Friday, May 30, 2014

Meera's Animal Kingdom Tattoos

These tattoos are dedicated to the people and creatures that are a part of my life. My fascination with animals and the natural world began as a youngster in Queens, NY where I visited many museums, zoos, and gardens over and over again.

After studying Natural History at SUNY-ESF, I wanted to cover myself with illustrations that represented the animal kingdom.  So far, I have included birds, insects, reptiles, and fish. Although I still have a long way to go, each animal reminds me of an extraordinary person, critter, or experience.

The zebra finches are my pet birds that I had as a child - Joe & Judy. As a kid growing up in Ozone Park, I didn’t have much exposure to the natural world. One day my aunt brought home these lovely birds and they became very special to our family. Joe even lived for over 9 years!

The bees remind me of my love for gardening, and helping kids overcome their fear of bees – a fear I thought I would never overcome!

The snake spine combines my attraction to both science drawings & skeletons.  Our museum has lots of animals children can meet and touch, most of them being reptiles. Holding a snake is another fear I have recently overcome, and it has become a part of my everyday museum routine.

When I got my first tattoo at 18, I asked my mother “What should I get?!”

She responded, very seriously, suggesting that I get a seahorse. At first, I thought this was a ridiculous idea. Five years later, my most recent tattoo, of a seahorse, is dedicated to my mother.

Meera Jagroop
Science Educator
Brooklyn Children’s Museum

Want to share your own story and tattoo?
Email Beth: beth (at) redmond-jones (dot) com or Paul: info (at) orselli (dot) net.

Friday, May 23, 2014

Nature Lover's Work in Progress

Steph Hample submitted this "work in progress" and here's the story...

When I was in high school I was obsessed with wolves!  In college I decided to get my first tattoo not knowing it would turn into something more!

I was visiting a friend at college and we decided randomly (yikes!) to go and get tattoos.  For me, it felt like a natural choice to get a running wolf, and although I love the concept it unfortunately didn't turn out as great as I had hoped.  Fast forward 11 years and three tattoos later, I decided to finally get my tattoo covered.  I still loved the concept of the wolf but it just needed some revamping.  I have always believed tattoos to be a form of art and my body is just a medium for the art.   I try not to tell the artist what to do but rather give them a guideline and let the artist create their work.  I told the artist that I would like to cover the wolf, add a new wolf, and incorporate a maple tree in fall foliage with a owl in the tree --- OK so I did have SOME stipulations, but I did let him do the creative part.  The image included is the result - so far.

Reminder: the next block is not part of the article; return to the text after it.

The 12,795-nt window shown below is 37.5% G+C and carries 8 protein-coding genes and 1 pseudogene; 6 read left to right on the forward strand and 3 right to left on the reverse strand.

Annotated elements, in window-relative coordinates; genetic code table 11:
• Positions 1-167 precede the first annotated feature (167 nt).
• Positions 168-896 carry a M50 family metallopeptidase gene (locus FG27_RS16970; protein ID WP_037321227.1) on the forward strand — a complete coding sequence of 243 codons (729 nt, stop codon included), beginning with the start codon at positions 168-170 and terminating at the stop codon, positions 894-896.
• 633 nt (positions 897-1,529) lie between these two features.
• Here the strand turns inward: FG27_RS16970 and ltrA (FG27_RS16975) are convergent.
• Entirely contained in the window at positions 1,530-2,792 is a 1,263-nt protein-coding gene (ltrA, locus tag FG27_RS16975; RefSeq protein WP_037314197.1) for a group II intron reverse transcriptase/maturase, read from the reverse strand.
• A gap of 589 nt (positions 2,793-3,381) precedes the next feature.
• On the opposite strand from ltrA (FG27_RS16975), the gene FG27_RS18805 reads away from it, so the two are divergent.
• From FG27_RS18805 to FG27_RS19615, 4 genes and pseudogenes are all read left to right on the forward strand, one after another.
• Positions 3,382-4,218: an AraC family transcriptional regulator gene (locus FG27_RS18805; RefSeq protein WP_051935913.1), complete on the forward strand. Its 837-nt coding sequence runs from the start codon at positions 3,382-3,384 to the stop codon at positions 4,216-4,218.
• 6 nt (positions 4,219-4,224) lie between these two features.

What I love about this tattoo is, well everything, but mostly the wolf.  I know the wolf isn't done in this image but when I got the running wolf at 19 years old it was very appropriate for my life.  I was busy! Always moving, always looking for the next thing.  These days my life has settled and I enjoy standing still to enjoying the scenery.  The owl also has some significance as well.  To start, it was created from an image of an owl I work with, Oliver, at The Wild Center. I have loved owls for a long time and that love has worn off on my daughter, so it also represents her.  In addition to that I have a cousin that has Muscular Dystrophy who also has a love of owls.  For that reason it is also representative of him.  Needless to say, it's pretty significant to me.  Finally the tree.  It was probably the one part of the work that I was most particular about.  It had to be a sugar maple tree, and it had to be in fall.  I wanted color, and lots of it.  The artist was amazing, getting the "u" shape of the falling leaves of the sugar maple!

You may be wondering 'how the heck is he going to cover the wolf?!' It is still very obvious and I had no idea how he was going to do it so I left that to him. The tattoo artist is going to turn it into a hole in the tree...somehow, I'm very interested to see how it all turns out!  So far there is about 6 hours of work done and I would expect it to be at least that remaining.  There is a lot of detail to come and I will send an image when it is complete!

Stephanie Hample, The Wild Center

Want to share your own story and tattoo?
Email Beth: beth (at) redmond-jones (dot) com or Paul: info (at) orselli (dot) net.

Thursday, May 1, 2014

Celestial orbs

This is happens when your art history degree blends with a natural history museum. Kandinsky circles become celestial orbs and renaissance etchings of the night sky suddenly become far more relevant to your day to day experience.

For many years, I had the rocket isolated on my right arm, the cranes on my left and characters on each of my wrists. It was symmetrical but the images were completely random- like I had placed stickers on my arms. I needed an update; I needed to create a composition.

One day while on the subway, I saw someone with beautiful colored orbs on their shoulders and I knew that I wanted something similar. I had also been been looking at the mural of the constellations that is painted on the ceiling at Grand Central Station. I work under the Hayden Planetarium and staring at the stars has become a part of my daily existence. In the end, I took a print out of a painting I loved (Kandinsky's "Several Circles/Einige Kreise) and several renaissance etchings of the stars to Ink/Ink in Venice, CA. Stephanie created a new universe on my arms, the colorful graphic circles becoming spheres in my constellations.

Hillary Spencer
Assistant Director, Global Business Development
American Museum of Natural History

Want to share your own story and tattoo?Email Beth: beth (at) redmond-jones (dot) com or Paul: info (at) orselli (dot) net.